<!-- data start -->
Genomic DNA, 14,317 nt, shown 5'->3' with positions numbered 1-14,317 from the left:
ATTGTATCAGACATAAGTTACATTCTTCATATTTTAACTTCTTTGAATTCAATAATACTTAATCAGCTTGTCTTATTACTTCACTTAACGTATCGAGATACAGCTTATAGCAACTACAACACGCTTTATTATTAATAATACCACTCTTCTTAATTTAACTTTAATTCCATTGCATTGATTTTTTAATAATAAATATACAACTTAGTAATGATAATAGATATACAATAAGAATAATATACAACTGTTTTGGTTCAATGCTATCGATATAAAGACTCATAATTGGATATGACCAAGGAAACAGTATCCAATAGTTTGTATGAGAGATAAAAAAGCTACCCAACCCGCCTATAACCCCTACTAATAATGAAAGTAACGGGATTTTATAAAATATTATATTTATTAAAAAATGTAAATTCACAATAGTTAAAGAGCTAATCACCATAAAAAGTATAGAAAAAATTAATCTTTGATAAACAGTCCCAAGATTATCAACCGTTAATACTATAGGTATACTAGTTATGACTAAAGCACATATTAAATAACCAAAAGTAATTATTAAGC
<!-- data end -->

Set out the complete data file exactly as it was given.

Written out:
Genomic DNA, 14,317 nt, shown 5'->3' with positions numbered 1-14,317 from the left:
ATTGTATCAGACATAAGTTACATTCTTCATATTTTAACTTCTTTGAATTCAATAATACTTAATCAGCTTGTCTTATTACTTCACTTAACGTATCGAGATACAGCTTATAGCAACTACAACACGCTTTATTATTAATAATACCACTCTTCTTAATTTAACTTTAATTCCATTGCATTGATTTTTTAATAATAAATATACAACTTAGTAATGATAATAGATATACAATAAGAATAATATACAACTGTTTTGGTTCAATGCTATCGATATAAAGACTCATAATTGGATATGACCAAGGAAACAGTATCCAATAGTTTGTATGAGAGATAAAAAAGCTACCCAACCCGCCTATAACCCCTACTAATAATGAAAGTAACGGGATTTTATAAAATATTATATTTATTAAAAAATGTAAATTCACAATAGTTAAAGAGCTAATCACCATAAAAAGTATAGAAAAAATTAATCTTTGATAAACAGTCCCAAGATTATCAACCGTTAATACTATAGGTATACTAGTTATGACTAAAGCACATATTAAATAACCAAAAGTAATTATTAAGC